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Theses Doctoral

Identifying genes required for the formation of neurons from skin cells using forward genetic screens and whole genome sequencing in C. elegans

Minevich, Gregory

The human brain is the most complex structure in the known universe and one of the ultimate goals of humanity is to understand its function. The "bottom-up" approach to developmental neuroscience seeks to assemble a "parts list" of the genes expressed in each neuron and a map of the gene regulatory networks that determine the identity of the diverse neuronal types. A key part of building such a gene regulatory map is to identify the transcription factors that are key nodes in these networks.
The goal of my PhD was to study the particular gene regulatory networks that govern the decision of the V5 skin cell to divide, lose its skin fate and decide to make dopamine and glutamate sensory neurons. We chose an unbiased forward genetic screen approach coupled with whole genome sequencing of mutants derived from these screens. In the process, we found several mutants that govern this process and developed a software pipeline that simplifies the analysis of mutants for others who perform forward genetic screens.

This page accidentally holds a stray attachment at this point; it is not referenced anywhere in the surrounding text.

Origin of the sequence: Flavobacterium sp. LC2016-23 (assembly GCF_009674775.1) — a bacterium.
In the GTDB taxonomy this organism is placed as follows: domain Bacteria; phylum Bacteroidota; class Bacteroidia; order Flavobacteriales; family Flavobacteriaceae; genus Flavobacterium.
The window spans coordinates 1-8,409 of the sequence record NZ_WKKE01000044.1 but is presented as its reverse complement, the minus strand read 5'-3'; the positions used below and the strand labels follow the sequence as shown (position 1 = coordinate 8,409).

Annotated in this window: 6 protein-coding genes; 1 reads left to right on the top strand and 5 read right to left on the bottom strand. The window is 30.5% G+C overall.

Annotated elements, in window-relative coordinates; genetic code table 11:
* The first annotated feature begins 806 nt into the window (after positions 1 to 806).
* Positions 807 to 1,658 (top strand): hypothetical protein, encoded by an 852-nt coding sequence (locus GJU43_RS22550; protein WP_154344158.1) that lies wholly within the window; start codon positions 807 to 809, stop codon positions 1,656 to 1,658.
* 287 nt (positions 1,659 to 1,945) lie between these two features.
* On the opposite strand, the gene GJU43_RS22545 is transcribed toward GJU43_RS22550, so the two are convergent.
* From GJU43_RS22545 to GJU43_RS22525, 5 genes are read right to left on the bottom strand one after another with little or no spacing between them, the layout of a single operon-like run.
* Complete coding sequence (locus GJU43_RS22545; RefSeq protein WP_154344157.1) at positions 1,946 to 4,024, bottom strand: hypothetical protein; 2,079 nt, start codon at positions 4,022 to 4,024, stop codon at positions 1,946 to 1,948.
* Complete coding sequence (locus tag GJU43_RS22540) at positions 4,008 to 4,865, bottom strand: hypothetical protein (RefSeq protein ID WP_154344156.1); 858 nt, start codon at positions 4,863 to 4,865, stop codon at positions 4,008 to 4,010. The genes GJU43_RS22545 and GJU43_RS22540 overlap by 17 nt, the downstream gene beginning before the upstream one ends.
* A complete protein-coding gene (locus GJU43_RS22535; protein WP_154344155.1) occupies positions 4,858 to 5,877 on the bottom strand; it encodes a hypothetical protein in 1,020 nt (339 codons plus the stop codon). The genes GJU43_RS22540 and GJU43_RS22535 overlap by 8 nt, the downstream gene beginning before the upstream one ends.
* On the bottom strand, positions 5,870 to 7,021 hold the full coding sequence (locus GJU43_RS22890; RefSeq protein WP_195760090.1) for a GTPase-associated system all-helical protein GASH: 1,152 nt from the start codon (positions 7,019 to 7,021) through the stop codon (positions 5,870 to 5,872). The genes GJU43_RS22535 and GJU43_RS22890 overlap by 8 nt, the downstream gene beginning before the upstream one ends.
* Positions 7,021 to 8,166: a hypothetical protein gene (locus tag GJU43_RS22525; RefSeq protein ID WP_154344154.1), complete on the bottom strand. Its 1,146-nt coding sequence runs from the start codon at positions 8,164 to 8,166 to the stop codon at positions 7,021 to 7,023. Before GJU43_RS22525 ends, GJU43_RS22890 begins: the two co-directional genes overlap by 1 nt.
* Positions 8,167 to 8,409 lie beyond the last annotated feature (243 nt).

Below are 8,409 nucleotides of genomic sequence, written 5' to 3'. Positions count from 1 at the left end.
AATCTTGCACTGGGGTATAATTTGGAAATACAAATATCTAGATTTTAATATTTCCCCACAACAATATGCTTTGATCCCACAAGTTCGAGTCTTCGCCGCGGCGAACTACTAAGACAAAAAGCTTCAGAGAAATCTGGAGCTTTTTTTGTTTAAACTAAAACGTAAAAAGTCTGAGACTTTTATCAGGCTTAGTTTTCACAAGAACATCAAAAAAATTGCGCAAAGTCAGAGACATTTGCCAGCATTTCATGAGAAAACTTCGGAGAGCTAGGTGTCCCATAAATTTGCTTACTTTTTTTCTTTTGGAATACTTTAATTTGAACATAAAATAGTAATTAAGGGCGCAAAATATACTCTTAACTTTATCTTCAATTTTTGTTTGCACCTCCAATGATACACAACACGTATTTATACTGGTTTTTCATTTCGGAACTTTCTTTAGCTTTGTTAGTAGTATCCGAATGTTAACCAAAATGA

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More About This Work

Academic Units
Pathobiology and Molecular Medicine
Thesis Advisors
Hobert, Oliver
Degree
Ph.D., Columbia University
Published Here
April 10, 2015
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